Laptop SODIMM Swap - Testing Laptop Memory One Module At A Time

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The Laptop Repair Workbook

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Copyright 2010 by Morris Rosenthal

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Copyright 2010 by Morris Rosenthal -All Rights Reserved contact info

The printable eBook version of The Laptop Repair Workbook is now available for download anywhere in the world.
This set of photos of swapping SODIMM's is a web based illustration for The Laptop Repair Workbook. In many troubleshooting scenarios, it laptop memory will be tagged as a possible culprit. The only way to eliminate memory as a potential problem is to swap it out and see if the problem is fixed. Most laptop users don't have access to a pile of spare parts to play the swapping game, but in the case of memory, the spare may already be available in the laptop for you. This particular Dell running Windows 2000 was equipped with 512 MB of RAM. One screw removes the access panel so we can see what we have. Removing the memory access panel from a Dell
Two 256k SODIMM memory modules installed in a laptop Sure enough, the laptop memory is split between two SODIMM's, 256 MB each. As the modules are facing each other in this design, you see a different side of each module in the picture to the right. Many designs have the two SODIMM's stacked over each other in a deeper bay, though the connectors are usually staggered a little so they aren't exactly in line. Many older laptops had some or all of the system memory soldered to the motherboard, which is a real drag if you're troubleshooting, or if a memory chip has indeed failed. Unless you have advanced soldering skills and decent equipment, replacing a surface mounted RAM DIMM is just not a likely repair.
Laptop memory modules are held in place a little spring clip on either end. You can pretty much always spring them back so the SODIMM pops up on its own with just your fingernails for tools.Note the angle of the module to the left. That's it's unsprung, or relaxed position. You have to angle it about the same when you go to install it. If I kept raising the SODIMM until it flipped over the connector and sat on the other side, it would look just like the second module, with the label down. the two connectors are mirrored. Removing a SODIMM from the memory slot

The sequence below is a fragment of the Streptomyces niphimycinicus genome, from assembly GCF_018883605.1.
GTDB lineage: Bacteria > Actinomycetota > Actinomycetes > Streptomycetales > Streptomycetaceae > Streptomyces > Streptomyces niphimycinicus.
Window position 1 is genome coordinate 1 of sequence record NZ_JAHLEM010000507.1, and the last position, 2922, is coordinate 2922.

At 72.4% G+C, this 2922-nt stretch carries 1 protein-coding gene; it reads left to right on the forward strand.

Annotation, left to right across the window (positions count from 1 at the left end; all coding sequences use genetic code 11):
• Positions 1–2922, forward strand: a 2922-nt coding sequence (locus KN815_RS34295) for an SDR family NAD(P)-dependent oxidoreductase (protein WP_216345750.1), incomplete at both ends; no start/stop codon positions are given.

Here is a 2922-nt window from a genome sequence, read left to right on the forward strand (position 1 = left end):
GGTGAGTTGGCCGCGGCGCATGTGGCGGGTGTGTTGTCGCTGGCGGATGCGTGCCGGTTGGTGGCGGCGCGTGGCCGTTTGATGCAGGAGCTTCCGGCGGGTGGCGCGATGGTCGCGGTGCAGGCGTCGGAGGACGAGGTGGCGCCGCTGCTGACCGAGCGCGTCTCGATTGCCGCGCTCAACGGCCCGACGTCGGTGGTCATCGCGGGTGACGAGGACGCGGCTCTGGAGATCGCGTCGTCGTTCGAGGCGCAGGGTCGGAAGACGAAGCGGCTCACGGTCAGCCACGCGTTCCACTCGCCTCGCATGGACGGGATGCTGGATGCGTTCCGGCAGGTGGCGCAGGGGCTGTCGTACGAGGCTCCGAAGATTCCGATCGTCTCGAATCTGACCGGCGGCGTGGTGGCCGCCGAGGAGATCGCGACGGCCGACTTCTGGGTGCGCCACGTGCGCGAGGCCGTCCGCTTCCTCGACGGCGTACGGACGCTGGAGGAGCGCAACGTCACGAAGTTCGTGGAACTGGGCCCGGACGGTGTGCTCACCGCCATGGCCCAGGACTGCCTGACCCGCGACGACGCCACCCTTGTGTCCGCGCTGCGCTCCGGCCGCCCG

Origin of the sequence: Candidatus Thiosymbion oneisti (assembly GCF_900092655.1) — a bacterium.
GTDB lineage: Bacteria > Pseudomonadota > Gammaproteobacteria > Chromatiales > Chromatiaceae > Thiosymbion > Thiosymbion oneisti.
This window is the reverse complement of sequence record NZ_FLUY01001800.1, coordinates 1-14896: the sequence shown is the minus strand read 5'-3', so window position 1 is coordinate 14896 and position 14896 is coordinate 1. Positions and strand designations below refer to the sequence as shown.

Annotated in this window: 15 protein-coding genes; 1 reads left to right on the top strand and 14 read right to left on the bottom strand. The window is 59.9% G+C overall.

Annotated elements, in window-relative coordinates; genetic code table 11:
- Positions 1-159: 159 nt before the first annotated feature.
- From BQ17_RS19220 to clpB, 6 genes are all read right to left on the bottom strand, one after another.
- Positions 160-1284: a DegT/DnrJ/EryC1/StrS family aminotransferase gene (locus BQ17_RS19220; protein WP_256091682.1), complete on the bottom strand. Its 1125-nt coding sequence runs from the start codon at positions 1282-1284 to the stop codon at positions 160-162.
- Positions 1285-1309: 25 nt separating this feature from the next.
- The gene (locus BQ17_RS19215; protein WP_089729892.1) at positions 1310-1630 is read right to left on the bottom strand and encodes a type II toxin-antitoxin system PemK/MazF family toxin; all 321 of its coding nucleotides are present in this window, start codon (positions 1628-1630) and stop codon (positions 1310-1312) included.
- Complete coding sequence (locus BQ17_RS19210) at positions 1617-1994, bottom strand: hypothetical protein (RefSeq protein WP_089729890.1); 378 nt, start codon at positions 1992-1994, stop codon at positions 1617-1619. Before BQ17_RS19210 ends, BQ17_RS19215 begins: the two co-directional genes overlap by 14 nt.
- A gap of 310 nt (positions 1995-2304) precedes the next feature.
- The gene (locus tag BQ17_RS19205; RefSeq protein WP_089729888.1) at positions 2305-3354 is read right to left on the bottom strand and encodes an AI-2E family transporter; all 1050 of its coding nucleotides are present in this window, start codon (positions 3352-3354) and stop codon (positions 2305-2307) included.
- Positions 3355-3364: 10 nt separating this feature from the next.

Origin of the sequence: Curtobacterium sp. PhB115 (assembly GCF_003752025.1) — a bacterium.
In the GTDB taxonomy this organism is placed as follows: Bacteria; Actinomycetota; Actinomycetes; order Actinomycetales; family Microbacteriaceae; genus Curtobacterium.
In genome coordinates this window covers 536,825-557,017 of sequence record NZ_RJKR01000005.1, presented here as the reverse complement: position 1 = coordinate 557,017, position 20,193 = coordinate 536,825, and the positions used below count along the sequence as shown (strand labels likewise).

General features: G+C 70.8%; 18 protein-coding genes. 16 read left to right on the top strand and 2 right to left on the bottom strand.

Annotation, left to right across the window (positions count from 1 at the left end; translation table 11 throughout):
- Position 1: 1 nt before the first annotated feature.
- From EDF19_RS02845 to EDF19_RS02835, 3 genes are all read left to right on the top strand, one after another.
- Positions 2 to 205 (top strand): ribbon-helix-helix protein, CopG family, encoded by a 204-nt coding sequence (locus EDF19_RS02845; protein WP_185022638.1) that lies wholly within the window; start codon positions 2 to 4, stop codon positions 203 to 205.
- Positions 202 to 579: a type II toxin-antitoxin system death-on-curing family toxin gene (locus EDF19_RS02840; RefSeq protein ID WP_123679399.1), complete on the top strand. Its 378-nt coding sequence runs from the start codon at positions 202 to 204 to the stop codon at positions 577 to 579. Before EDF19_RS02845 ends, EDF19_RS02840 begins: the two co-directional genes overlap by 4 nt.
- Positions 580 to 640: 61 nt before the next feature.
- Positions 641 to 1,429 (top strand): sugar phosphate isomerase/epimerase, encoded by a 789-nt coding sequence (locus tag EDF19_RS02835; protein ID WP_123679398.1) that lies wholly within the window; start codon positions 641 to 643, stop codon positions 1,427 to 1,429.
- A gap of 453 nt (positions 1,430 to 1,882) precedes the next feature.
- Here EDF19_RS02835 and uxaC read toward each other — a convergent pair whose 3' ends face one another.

Memory module angled into the slot Top the left I'm pulling out the second memory module, you can see the two sided connector that it sits in pretty clearly. When you have two memory modules in a laptop, it may work with either memory slot filled, or one the design may require that one slot is always filled first. In this Dell, even though the slots are labeled "A" and "B", it turns out the laptop will run with either one filled. So it's a trivial matter to put one module aside and install the other. If you don't have multiple SODIMMs installed and don't know where to buy one, try the memory advisor at Crucial.
I've put aside the first SODIMM removed and I'm installing the second one from Slot A into Slot B. It turns out the laptop worked fine. So I took it out and put the other SODIMM in Slot A. Laptop still worked fine. So the problem with the video in this case had nothing to do with the memory. If I'd been troubleshooting a blue screen of death (BSOD) failure on overheating, I'd have run the laptop for a while with just one module, and if it didn't have problems, I'd have tried it for a while with the other.
Surface mounted and soldered memory DIP chips The last thing you want to see when you open up your laptop to try a memory swap is permanently installed RAM. That's the deal with this older Toshiba to the left, the 256 MB of factory installed RAM is in the form of DIP chips soldered to the motherboard. There is a SODIMM memory slot in the foreground which allows you to upgrade the memory capacity, but it's usually not possible to bypass failed RAM on the motherboard. In other words, if one of those chips fails, adding a SODIMM to the system won't help unless there's some way to inform the BIOS to ignore the soldered RAM. I didn't find a jumper!
The printable eBook version of The Laptop Repair Workbook is now available for download anywhere in the world.